In ancient times the Punjab had seven major rivers. The one called Saraswati or Hakra dried up due to hitherto unknown geological changes thousands of years ago. The Rig-Veda calls it Saptasindu, the land of seven rivers.
It says: “The Seven Rivers bear his glory (Indra’s) far and wide, and heaven, sky and earth display his comely form (1.102.2)-- Who slew the Dragon, freed the Seven Rivers, and drove forth the cows from the cave of Vala (2.12.30).”
Later the epic Mahabharata states: “Where these five rivers, Satudru (Sutlej), Vipasha (Vias), the third Iravati (Ravi), Chandra-bhaga (Chenab) and Vitasta (Vehit/Jhelum) flow and where there are Pilu-forests and where Sindhu is the sixth to flow out, this country is called Aratta.”
Aratta is one of the ancient names of the Punjab. Of all the rivers the Ravi called Iravati/Prushni and known to Greeks as Hydarotes has been the most important for the Punjab, not because of its size but because of its historical significance; it supported the glorious Harappa civilisation. The ancient Harappa city was built on its banks.
A few know that even before its archaeological discovery by Sir Alexander Cunningham in the Raj era, Harappa was a well-known site to Punjabi scholars who had some sense of history. “Sutta ain ta jag, amal samhaal ke/Harappay muhraan pa saraf dikhaal ke (Wake up you still in slumber and get your act together / gather stamps from Harappa and get them assessed by the jewelers),” says the poet Shah Murad (died: 1702) .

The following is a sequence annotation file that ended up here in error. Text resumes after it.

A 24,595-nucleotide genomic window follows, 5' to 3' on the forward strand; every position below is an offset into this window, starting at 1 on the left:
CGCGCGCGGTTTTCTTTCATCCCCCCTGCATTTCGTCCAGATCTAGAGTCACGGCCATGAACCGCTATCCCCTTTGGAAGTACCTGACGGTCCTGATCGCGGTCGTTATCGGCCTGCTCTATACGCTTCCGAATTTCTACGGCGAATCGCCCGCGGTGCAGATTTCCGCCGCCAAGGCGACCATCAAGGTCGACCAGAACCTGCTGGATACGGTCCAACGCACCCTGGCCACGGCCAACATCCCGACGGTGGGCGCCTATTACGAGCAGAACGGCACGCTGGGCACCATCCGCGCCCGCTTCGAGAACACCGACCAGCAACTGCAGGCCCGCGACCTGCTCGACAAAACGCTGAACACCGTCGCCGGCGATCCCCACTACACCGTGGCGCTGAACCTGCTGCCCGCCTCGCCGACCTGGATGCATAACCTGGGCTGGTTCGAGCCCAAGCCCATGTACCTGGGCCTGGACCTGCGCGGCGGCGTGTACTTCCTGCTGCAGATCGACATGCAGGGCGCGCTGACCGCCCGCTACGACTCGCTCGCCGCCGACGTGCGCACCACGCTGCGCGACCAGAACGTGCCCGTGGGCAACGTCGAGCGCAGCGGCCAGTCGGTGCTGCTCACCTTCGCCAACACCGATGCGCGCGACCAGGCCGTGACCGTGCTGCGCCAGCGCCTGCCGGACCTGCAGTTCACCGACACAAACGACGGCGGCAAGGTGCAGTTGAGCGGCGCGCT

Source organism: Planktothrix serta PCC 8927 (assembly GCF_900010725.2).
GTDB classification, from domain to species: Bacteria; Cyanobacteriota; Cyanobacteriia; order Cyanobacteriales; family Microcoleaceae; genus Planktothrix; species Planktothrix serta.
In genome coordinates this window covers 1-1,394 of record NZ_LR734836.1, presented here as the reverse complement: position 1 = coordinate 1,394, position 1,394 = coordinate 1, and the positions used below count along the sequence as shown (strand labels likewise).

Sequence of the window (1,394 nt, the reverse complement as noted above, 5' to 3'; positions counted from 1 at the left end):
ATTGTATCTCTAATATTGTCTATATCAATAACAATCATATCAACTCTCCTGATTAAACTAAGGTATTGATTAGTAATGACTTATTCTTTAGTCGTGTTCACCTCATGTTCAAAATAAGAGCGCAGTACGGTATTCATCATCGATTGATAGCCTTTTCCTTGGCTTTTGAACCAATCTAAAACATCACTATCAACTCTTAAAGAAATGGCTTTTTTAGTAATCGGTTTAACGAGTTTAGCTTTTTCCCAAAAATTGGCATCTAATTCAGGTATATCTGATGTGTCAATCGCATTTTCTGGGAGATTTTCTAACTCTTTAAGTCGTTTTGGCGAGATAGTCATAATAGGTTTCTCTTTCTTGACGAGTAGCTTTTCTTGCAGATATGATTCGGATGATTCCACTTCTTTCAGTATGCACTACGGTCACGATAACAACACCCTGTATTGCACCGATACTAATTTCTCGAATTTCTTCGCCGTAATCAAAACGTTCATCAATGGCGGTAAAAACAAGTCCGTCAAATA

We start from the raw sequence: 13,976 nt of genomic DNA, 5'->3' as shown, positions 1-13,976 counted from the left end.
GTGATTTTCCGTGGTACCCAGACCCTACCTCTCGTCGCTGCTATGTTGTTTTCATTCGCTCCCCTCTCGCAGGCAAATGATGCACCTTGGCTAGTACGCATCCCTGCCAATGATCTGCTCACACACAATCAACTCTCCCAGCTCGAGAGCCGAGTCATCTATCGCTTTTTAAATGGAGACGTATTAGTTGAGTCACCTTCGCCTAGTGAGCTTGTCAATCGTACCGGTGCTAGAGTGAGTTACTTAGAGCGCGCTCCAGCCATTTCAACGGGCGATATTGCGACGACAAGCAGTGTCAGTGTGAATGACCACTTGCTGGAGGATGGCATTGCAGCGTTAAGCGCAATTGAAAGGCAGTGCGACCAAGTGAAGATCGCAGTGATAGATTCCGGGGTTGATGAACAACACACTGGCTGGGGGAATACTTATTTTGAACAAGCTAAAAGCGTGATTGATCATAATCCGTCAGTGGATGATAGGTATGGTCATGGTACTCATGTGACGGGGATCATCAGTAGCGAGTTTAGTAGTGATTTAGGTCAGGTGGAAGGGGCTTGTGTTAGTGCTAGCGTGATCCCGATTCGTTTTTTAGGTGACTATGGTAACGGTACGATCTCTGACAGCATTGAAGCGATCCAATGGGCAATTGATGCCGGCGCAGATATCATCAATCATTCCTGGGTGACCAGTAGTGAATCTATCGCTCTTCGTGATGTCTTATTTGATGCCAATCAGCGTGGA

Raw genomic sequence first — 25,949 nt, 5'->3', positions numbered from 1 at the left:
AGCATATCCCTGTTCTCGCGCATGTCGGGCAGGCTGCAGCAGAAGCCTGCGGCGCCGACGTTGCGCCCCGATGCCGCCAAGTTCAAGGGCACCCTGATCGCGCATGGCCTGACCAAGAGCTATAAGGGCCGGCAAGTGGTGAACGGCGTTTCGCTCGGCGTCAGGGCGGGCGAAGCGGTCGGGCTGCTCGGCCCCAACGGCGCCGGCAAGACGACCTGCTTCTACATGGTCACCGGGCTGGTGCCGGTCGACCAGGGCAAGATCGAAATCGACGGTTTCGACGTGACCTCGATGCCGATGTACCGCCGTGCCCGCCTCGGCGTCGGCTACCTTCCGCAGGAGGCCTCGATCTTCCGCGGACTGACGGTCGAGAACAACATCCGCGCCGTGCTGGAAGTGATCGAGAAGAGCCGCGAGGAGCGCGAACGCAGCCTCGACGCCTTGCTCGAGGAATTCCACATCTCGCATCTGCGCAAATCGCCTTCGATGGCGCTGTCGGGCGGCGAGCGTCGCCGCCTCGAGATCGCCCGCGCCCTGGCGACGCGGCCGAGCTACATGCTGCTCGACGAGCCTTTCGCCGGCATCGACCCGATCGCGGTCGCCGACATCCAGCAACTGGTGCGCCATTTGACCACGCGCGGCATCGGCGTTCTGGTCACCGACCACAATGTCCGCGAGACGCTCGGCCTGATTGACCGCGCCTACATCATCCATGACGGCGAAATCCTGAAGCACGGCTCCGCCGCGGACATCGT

Along the Ravi’s banks two other great cities came up defining the evolution of our urban development; Lahore and Multan are Ravi’s progenies.
Three other epoch-making events are associated with Iravati. The hymns of the Rig-Veda were revealed to rishis (seers) who meditated in a trance surrounded by its murmuring waves. This spiritual and historical document of Vedic age is invaluable being one of the earliest texts found in our human journey. Secondly, Rig-Veda (7.18.5) says that Dasrajna Yuddha, the great Battle of the Ten Kings, was fought on its banks. King Vishwamitra pitched ten kings against Bharata king Sudas who came out victorious. Bharat, the present day official name of India, is borrowed from Bharat tribe.
Thirdly, Alexander, the Macedonian, after his pyric victory against Porus, the brave king of Bharat clan in the Punjab, failed to persuade his demoralised solders to cross the River Bias and face the Nanda army of Magadha and forces of the kingdom of Bengal. Disheartened he decided to call it a day. On his way back home his army marched along the River Ravi and it was here that his troops were constantly harassed, ambushed and cut down by ferocious fighters of redoubtable Malloi/ Malli and other tribes. An arrow struck Alexander in a battle at Multan that nearly killed him.
This fast-flowing perennial river that zigzags down the plains of the Punjab originates in the Kangra district of Himachal Pradesh which has been part of the Punjab in the near past. What we find in the folklore on the Ravi is intriguingly interesting but it needs to be put in perspective and decoded to understand its true significance.